Art of the Kegel
Jan 29, 2013
What is a kegel exercise? Where do I do it? How do I know if I'm doing it right? Even if you know, are you working this muscle regularly? It doesn't hurt, but most people just don't think about it. There are some really good reasons why you need to be sending a bit more love and attention right there.
The Kegel exercise is simply squeezing (in and up) the pubococcygeus, or PC, your pelvic floor muscle. These are the muscles we use to stop the flow of urination, but don’t practice while actually urinating, especially pregnant women who are more prone to urinary tract infections.
The pelvic floor muscle supports and keeps your internal organs in place. By doing your Kegel exercises you maintain the integrity of your PC muscle and:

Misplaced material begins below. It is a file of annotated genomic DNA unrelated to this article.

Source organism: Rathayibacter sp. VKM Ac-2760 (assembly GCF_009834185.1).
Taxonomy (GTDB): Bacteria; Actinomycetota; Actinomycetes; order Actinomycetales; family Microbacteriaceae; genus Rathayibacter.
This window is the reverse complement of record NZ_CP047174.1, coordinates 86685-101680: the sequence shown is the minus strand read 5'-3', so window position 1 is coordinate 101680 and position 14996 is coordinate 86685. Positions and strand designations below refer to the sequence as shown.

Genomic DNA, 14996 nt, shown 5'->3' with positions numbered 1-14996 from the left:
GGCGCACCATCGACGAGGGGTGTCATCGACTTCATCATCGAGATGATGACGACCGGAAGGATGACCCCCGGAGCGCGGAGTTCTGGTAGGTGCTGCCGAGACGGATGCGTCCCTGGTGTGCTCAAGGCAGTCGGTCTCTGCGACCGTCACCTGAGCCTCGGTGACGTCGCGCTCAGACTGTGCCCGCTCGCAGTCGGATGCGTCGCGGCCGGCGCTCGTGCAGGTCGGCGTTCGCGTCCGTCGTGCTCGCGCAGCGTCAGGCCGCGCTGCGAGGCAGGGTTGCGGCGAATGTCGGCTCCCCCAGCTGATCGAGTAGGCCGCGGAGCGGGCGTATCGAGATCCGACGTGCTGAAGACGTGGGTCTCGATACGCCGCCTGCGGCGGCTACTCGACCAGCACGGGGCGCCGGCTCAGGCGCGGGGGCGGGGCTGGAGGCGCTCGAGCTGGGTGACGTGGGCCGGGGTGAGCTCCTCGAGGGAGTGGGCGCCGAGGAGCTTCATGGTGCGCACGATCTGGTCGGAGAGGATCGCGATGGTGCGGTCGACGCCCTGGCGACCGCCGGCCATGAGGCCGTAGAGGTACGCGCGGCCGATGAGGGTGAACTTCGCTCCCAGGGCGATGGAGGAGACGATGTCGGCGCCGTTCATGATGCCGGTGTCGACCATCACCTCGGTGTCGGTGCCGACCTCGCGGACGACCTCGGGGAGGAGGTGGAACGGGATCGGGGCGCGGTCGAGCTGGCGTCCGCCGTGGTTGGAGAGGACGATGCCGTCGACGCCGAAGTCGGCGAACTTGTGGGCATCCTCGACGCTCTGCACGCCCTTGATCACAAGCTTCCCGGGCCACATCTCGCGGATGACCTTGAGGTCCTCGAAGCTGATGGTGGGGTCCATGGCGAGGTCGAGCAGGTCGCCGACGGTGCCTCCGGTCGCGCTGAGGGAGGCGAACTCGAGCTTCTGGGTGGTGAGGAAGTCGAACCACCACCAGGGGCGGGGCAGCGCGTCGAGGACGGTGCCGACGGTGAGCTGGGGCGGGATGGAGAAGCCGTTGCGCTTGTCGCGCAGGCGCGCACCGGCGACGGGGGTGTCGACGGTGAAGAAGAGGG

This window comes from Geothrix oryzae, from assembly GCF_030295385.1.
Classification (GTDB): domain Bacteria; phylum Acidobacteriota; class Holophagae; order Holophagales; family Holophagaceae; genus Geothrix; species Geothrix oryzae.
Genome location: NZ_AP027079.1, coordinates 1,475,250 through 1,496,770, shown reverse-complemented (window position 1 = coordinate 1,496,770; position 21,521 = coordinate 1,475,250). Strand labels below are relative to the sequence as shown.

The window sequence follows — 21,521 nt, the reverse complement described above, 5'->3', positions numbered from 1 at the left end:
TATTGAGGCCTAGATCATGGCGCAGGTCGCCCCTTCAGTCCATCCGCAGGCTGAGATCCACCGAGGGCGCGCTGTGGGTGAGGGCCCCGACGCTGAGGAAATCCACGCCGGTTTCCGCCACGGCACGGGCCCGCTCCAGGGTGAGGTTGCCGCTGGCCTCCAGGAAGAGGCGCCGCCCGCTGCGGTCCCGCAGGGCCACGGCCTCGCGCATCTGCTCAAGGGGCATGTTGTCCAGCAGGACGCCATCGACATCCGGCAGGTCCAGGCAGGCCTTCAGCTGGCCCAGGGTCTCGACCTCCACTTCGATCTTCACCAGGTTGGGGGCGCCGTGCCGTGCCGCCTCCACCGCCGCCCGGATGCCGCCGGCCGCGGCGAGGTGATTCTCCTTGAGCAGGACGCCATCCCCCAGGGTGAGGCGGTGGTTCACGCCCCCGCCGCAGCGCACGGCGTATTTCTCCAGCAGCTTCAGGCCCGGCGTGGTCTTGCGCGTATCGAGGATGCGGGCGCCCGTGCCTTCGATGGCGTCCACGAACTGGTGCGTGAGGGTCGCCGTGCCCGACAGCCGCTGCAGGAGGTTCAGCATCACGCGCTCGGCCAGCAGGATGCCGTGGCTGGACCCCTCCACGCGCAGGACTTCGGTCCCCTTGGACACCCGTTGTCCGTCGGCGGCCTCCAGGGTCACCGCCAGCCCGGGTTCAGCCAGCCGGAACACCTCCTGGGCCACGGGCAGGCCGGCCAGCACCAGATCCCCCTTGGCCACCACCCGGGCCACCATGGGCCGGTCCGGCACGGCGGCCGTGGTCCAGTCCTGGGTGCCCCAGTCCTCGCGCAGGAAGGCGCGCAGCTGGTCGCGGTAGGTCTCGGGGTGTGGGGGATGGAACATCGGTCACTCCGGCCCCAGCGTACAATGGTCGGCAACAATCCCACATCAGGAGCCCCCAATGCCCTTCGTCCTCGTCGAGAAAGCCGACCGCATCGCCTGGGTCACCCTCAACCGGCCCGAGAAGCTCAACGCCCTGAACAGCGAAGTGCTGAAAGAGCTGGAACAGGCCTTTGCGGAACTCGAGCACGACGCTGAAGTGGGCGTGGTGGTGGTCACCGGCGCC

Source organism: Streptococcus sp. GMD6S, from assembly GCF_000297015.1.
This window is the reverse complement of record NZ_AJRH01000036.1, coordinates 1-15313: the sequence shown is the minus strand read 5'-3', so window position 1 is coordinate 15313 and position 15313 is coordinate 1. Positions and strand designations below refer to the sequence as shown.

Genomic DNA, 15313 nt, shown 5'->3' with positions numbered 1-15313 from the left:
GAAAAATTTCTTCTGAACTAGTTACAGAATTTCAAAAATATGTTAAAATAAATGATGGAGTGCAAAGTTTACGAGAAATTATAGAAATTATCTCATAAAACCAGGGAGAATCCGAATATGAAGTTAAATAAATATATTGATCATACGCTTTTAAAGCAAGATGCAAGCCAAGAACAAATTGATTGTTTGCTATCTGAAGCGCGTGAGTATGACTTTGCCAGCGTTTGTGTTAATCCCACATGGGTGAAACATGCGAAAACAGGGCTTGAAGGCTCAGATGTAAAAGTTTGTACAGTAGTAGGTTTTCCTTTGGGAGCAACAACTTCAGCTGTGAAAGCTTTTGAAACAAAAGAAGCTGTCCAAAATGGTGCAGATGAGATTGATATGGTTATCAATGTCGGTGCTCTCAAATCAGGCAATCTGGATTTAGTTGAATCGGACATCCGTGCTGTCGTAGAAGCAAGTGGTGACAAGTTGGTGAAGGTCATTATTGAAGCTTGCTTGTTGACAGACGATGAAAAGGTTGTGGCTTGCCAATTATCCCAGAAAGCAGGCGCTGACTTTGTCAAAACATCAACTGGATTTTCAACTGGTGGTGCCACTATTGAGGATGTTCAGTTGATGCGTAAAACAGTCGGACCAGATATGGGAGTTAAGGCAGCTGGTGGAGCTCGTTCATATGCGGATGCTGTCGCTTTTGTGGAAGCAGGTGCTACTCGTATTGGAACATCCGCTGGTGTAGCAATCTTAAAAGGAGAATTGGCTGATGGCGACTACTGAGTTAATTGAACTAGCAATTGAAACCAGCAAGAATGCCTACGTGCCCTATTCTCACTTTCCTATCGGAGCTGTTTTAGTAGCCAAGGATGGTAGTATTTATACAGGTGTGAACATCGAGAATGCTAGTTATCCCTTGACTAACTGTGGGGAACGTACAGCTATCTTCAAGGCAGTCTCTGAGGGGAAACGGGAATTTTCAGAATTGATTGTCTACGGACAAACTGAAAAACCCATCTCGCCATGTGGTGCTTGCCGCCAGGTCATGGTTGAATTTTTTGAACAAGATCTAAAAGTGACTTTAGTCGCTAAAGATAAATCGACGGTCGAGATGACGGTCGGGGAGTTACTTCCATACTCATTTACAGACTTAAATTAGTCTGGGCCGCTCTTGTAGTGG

- prevent urinal leaks
- enhance sexual pleasure
- make the muscle more supple
It’s best to do them when standing such as while washing dishes at the sink or standing in line at the grocery store. Squatting is most effective because weight is bearing down on your internal organs so you have to hold those muscles to keep everything lifted, especially with the added weight of the baby when pregnant. Less weight bears down on the PC muscle when sitting so makes it less challenging.
To practice the art of the kegel is to get to know and work them now. It’s not only hard to work the pelvic floor muscles after you’ve given birth if you’ve never done so before, but strengthening the pelvic floor increases support and circulation in men and women, giving both greater pleasure during sexual intercourse.
And wouldn’t you rather be enjoying your sex life than wearing a diaper?
What moves you?